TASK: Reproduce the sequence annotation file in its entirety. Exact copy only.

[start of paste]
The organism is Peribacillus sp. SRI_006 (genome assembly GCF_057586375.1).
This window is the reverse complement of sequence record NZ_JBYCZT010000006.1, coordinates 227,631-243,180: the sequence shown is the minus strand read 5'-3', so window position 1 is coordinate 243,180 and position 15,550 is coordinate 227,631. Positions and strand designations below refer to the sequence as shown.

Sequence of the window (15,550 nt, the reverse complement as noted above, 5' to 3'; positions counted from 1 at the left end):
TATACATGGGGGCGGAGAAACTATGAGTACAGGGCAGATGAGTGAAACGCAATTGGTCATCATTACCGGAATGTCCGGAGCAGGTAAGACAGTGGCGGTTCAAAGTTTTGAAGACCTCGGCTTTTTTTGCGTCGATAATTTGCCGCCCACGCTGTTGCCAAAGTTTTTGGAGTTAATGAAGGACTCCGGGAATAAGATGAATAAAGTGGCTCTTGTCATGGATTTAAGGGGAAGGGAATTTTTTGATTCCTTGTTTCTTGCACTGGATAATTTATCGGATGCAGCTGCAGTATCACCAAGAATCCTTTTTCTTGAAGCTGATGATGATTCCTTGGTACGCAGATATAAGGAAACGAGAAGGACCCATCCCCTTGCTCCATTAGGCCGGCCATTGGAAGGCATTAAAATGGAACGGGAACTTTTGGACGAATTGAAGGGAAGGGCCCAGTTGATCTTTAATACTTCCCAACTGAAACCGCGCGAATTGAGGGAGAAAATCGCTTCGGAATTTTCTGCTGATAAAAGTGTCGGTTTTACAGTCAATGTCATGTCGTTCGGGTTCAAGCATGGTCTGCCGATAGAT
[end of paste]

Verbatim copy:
The organism is Peribacillus sp. SRI_006 (genome assembly GCF_057586375.1).
This window is the reverse complement of sequence record NZ_JBYCZT010000006.1, coordinates 227,631-243,180: the sequence shown is the minus strand read 5'-3', so window position 1 is coordinate 243,180 and position 15,550 is coordinate 227,631. Positions and strand designations below refer to the sequence as shown.

Sequence of the window (15,550 nt, the reverse complement as noted above, 5' to 3'; positions counted from 1 at the left end):
TATACATGGGGGCGGAGAAACTATGAGTACAGGGCAGATGAGTGAAACGCAATTGGTCATCATTACCGGAATGTCCGGAGCAGGTAAGACAGTGGCGGTTCAAAGTTTTGAAGACCTCGGCTTTTTTTGCGTCGATAATTTGCCGCCCACGCTGTTGCCAAAGTTTTTGGAGTTAATGAAGGACTCCGGGAATAAGATGAATAAAGTGGCTCTTGTCATGGATTTAAGGGGAAGGGAATTTTTTGATTCCTTGTTTCTTGCACTGGATAATTTATCGGATGCAGCTGCAGTATCACCAAGAATCCTTTTTCTTGAAGCTGATGATGATTCCTTGGTACGCAGATATAAGGAAACGAGAAGGACCCATCCCCTTGCTCCATTAGGCCGGCCATTGGAAGGCATTAAAATGGAACGGGAACTTTTGGACGAATTGAAGGGAAGGGCCCAGTTGATCTTTAATACTTCCCAACTGAAACCGCGCGAATTGAGGGAGAAAATCGCTTCGGAATTTTCTGCTGATAAAAGTGTCGGTTTTACAGTCAATGTCATGTCGTTCGGGTTCAAGCATGGTCTGCCGATAGAT